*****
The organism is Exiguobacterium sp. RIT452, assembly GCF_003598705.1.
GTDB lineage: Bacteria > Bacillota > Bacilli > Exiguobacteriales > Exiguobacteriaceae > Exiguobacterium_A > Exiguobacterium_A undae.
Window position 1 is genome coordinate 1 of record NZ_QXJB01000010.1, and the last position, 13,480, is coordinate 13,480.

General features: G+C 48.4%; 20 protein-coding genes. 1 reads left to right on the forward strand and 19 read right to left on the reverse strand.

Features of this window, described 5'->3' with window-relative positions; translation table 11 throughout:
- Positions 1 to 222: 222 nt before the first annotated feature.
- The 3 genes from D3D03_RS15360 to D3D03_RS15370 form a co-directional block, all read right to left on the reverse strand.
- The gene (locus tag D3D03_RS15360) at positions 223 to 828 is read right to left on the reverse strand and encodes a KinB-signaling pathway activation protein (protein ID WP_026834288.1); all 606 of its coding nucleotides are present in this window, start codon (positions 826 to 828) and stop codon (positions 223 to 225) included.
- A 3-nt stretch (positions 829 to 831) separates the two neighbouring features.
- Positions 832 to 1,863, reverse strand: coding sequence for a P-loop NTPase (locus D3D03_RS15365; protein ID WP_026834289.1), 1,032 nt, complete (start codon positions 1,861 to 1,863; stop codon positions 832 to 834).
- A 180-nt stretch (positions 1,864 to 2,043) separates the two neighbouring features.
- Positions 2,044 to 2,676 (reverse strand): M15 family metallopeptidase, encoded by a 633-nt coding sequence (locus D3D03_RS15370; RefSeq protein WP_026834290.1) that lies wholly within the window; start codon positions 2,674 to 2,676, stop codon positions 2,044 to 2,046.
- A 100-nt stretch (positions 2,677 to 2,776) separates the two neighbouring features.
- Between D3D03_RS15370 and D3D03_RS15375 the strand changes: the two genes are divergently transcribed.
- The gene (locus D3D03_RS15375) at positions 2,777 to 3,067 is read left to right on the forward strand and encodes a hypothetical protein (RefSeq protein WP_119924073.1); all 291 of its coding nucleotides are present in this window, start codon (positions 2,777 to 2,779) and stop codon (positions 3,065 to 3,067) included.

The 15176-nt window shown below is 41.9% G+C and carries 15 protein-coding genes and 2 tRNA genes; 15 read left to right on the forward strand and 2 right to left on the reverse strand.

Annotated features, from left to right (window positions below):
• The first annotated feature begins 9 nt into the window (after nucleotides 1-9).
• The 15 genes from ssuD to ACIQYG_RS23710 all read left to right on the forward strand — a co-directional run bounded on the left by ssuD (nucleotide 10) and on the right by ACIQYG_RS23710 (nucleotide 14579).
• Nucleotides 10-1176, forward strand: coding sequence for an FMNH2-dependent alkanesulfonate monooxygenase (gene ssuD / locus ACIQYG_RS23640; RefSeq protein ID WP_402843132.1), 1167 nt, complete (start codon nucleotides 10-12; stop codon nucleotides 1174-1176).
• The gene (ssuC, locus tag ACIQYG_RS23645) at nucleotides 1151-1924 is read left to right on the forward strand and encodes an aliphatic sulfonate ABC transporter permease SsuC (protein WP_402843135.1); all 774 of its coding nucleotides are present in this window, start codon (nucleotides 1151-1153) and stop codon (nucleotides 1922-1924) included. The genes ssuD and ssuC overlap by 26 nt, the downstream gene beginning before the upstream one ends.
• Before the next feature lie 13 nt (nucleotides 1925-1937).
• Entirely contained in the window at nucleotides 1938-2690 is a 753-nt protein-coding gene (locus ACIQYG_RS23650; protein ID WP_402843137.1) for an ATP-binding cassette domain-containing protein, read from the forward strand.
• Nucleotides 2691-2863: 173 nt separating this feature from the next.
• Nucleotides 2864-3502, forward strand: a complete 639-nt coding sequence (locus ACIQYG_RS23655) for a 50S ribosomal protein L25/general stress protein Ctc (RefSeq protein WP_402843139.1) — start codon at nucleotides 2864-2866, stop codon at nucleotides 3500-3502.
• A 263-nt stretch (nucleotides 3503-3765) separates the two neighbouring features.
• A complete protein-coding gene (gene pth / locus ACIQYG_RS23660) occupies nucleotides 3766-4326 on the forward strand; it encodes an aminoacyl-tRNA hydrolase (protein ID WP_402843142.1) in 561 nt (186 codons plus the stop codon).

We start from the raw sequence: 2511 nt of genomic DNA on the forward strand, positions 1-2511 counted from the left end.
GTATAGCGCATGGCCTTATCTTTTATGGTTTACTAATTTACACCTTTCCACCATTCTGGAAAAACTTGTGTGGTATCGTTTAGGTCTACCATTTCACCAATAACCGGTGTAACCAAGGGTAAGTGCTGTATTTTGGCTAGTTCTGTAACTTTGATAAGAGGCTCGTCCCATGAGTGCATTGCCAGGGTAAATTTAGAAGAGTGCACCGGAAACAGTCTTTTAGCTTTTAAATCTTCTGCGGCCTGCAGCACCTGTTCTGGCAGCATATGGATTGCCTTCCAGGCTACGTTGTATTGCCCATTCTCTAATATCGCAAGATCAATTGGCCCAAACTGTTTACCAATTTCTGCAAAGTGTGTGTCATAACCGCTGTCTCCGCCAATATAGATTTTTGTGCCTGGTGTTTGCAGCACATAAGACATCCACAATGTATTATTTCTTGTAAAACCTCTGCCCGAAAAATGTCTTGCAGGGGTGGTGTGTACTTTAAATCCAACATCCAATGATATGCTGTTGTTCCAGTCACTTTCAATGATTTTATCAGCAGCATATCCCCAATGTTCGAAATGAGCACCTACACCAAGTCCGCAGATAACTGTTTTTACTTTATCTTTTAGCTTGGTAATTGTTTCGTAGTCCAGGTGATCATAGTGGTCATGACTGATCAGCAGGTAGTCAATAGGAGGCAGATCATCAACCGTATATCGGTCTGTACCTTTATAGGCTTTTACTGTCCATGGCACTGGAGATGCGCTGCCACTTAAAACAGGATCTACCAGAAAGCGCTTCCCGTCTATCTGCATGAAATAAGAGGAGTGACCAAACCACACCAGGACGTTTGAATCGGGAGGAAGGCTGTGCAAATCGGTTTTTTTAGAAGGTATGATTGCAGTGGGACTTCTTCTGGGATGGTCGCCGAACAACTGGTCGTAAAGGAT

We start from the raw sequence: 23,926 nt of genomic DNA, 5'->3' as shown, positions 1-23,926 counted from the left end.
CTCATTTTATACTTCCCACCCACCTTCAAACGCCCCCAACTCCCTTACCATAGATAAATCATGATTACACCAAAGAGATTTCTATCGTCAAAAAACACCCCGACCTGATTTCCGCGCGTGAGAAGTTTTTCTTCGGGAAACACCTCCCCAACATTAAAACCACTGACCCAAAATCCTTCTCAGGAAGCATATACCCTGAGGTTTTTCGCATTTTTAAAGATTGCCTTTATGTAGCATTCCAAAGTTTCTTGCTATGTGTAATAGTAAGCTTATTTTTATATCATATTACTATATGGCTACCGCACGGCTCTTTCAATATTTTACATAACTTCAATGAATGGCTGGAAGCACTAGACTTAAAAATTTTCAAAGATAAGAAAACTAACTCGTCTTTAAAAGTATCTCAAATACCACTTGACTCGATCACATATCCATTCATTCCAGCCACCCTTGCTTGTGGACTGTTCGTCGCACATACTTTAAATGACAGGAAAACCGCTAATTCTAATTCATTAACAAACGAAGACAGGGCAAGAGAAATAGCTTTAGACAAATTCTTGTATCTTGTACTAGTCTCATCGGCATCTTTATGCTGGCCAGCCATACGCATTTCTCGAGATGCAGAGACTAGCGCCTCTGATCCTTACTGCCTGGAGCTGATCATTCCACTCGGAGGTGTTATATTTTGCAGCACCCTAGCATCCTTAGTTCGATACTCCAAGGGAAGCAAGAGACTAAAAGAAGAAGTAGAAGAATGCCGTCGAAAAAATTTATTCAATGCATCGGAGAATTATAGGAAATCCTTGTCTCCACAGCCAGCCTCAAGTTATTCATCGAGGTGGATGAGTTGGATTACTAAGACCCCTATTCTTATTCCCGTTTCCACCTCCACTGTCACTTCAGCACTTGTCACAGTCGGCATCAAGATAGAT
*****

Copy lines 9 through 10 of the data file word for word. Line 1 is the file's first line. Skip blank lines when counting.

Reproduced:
- A 3-nt stretch (positions 829 to 831) separates the two neighbouring features.
- Positions 832 to 1,863, reverse strand: coding sequence for a P-loop NTPase (locus D3D03_RS15365; protein ID WP_026834289.1), 1,032 nt, complete (start codon positions 1,861 to 1,863; stop codon positions 832 to 834).